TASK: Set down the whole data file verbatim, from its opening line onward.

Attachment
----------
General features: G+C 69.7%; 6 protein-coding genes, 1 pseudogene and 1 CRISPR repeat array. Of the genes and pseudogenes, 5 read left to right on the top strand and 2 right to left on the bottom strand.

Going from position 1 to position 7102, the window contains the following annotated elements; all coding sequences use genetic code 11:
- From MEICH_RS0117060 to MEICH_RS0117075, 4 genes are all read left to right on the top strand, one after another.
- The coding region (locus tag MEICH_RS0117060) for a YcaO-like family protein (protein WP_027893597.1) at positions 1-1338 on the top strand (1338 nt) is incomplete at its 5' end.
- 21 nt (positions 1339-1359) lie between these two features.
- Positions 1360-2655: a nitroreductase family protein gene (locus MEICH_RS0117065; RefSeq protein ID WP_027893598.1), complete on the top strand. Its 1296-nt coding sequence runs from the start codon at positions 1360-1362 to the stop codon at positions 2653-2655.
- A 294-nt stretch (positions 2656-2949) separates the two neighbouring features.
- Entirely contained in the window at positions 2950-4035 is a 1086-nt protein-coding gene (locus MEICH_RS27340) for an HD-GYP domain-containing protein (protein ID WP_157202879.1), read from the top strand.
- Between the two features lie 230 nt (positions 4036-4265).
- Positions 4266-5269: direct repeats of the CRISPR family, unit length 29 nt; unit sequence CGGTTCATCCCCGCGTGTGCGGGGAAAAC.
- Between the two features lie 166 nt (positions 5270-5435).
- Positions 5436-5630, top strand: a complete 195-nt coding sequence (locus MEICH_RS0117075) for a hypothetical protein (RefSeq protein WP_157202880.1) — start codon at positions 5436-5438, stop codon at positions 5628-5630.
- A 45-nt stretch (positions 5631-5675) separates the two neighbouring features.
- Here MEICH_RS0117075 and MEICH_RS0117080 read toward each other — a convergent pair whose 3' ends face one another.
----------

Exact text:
General features: G+C 69.7%; 6 protein-coding genes, 1 pseudogene and 1 CRISPR repeat array. Of the genes and pseudogenes, 5 read left to right on the top strand and 2 right to left on the bottom strand.

Going from position 1 to position 7102, the window contains the following annotated elements; all coding sequences use genetic code 11:
- From MEICH_RS0117060 to MEICH_RS0117075, 4 genes are all read left to right on the top strand, one after another.
- The coding region (locus tag MEICH_RS0117060) for a YcaO-like family protein (protein WP_027893597.1) at positions 1-1338 on the top strand (1338 nt) is incomplete at its 5' end.
- 21 nt (positions 1339-1359) lie between these two features.
- Positions 1360-2655: a nitroreductase family protein gene (locus MEICH_RS0117065; RefSeq protein ID WP_027893598.1), complete on the top strand. Its 1296-nt coding sequence runs from the start codon at positions 1360-1362 to the stop codon at positions 2653-2655.
- A 294-nt stretch (positions 2656-2949) separates the two neighbouring features.
- Entirely contained in the window at positions 2950-4035 is a 1086-nt protein-coding gene (locus MEICH_RS27340) for an HD-GYP domain-containing protein (protein ID WP_157202879.1), read from the top strand.
- Between the two features lie 230 nt (positions 4036-4265).
- Positions 4266-5269: direct repeats of the CRISPR family, unit length 29 nt; unit sequence CGGTTCATCCCCGCGTGTGCGGGGAAAAC.
- Between the two features lie 166 nt (positions 5270-5435).
- Positions 5436-5630, top strand: a complete 195-nt coding sequence (locus MEICH_RS0117075) for a hypothetical protein (RefSeq protein WP_157202880.1) — start codon at positions 5436-5438, stop codon at positions 5628-5630.
- A 45-nt stretch (positions 5631-5675) separates the two neighbouring features.
- Here MEICH_RS0117075 and MEICH_RS0117080 read toward each other — a convergent pair whose 3' ends face one another.